A sump gets you the utmost authority over your aquarium. You can keep the equipment there. Also, it comes with sufficient space to pour the additives prior to reaching the display tank.
You can place any skimmer you want in your sump. An in-sump is the most robust protein skimmer because it can handle hundreds of water gallons each hour and remove way more organic wastes than other skimmers.
Using A Protein Skimmer In A Freshwater Tank
There is always a debate about getting a protein skimmer for a freshwater tank.
Some reefers will say that it is not useful at all. That is one side of the coin because it is not entirely true. The other side says you can get a skimmer for your freshwater aquarium and get results, but you can never use it to its fullest potential.
Now, why is that? Because freshwater cannot foam as well and fast as saltwater. But a skimmer performs its prime function by creating foams. So you see, it cannot actively do what it does in a freshwater tank.
However, it does not mean you cannot use a skimmer. There are a number of advantages that you will get out of it. I will spell them out below.
Benefits Of Using A Skimmer In A Freshwater Tank
Ensuring Good Aeration
Along with waste filtration, a skimmer will oxygenate the tank water with its topnotch system to change gas procedure. When a fish takes in oxygen, a way will be there to refill it.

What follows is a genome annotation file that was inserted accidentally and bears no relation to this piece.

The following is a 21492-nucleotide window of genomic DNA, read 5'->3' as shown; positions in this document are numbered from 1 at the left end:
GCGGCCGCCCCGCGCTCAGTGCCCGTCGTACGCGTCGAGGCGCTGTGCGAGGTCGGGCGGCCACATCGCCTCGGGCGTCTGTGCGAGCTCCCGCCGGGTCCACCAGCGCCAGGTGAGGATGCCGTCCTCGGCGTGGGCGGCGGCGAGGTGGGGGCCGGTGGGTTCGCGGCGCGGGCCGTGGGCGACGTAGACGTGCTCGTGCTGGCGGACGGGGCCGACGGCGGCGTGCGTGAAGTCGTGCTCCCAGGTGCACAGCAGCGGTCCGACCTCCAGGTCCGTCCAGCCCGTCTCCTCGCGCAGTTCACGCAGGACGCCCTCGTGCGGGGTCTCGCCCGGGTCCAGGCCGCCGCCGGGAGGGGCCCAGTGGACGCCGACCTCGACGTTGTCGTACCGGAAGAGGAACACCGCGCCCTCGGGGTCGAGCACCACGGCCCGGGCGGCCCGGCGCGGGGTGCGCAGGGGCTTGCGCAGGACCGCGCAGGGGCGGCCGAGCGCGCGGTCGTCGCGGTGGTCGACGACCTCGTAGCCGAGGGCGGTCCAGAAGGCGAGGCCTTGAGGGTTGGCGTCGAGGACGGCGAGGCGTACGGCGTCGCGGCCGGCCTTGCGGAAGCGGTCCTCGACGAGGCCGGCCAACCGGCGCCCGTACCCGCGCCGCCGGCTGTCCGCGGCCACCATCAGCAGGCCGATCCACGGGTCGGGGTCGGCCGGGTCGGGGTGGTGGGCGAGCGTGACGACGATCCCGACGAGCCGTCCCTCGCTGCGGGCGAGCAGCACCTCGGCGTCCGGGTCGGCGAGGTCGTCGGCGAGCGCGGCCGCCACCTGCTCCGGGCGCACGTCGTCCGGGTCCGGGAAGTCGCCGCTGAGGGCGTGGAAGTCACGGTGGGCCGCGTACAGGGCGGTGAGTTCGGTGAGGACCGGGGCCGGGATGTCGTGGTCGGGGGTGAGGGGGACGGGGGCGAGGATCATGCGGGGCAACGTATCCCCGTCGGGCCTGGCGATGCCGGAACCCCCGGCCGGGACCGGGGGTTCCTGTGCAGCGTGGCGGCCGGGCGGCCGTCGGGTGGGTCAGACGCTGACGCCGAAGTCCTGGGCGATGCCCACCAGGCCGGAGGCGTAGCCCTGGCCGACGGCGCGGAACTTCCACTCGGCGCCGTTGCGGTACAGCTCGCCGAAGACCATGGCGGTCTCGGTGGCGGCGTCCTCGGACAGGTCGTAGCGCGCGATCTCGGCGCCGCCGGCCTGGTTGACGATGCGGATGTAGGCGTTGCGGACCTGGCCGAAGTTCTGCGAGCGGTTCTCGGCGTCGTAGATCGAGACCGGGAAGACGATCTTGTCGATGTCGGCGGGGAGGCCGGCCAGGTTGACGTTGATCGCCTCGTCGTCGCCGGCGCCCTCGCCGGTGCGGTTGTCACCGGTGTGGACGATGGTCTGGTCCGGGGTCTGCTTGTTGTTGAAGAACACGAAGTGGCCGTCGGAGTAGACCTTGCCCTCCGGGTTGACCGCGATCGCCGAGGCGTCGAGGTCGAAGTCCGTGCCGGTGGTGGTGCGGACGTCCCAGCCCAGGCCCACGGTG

The skimmer will contribute to the required exchange of gas by helping to shift over the water surface.
Solving The Waste Problem
Every day, the additives and leftover foods in the water pollute it bit by bit. A skimmer will lend you a hand here by preserving cleanliness in the tank. As you already know, its design enables it to gather organic particles.
That way, it keeps you relaxed about putting additives and giving food to your aquatic buddies. You will not have to worry about the remainders making the water trashy.
Substitute To Water Change
When changing your aquarium water, dense pollutants and food materials might get trapped and decomposed later, meaning the job will not be efficient.
But employing a protein skimmer in the tank will do it by removing minuscule particles and wastes.
Therefore, you will not need to change the water very often, not when it cannot do its job right. Instead, you can get a skimmer as an effective alternative.
It will take out even the tiniest molecules, to do which you would otherwise need a more expensive and powerful filtration mechanism.
Plus, note that most of your aquarium animals used to live in ponds or rivers. So a skimmer would be hugely helpful for them by minimizing water contamination.
An extra benefit a skimmer offers is that it can stabilize your tank’s phosphate level by thwarting the aggressive and bothersome algae from burgeoning.
Besides, it will absorb biological poisons released by algae, corals, and others. Finally, it can maintain the pH level by lowering the growth and release of carbon dioxide in the aquarium water.
So, what decision will it be? If you asked me, I would say that using a protein skimmer in a freshwater tank might not be entirely unnecessary. After all, it does have some uses you need.
It is advantageous in different situations. You cannot call it a total waste. On the contrary, if you need a dependable system to control organic matters, getting a protein skimmer will be a wise thing to do so!
But again, it is your decision. I hope you got the information you need to make it.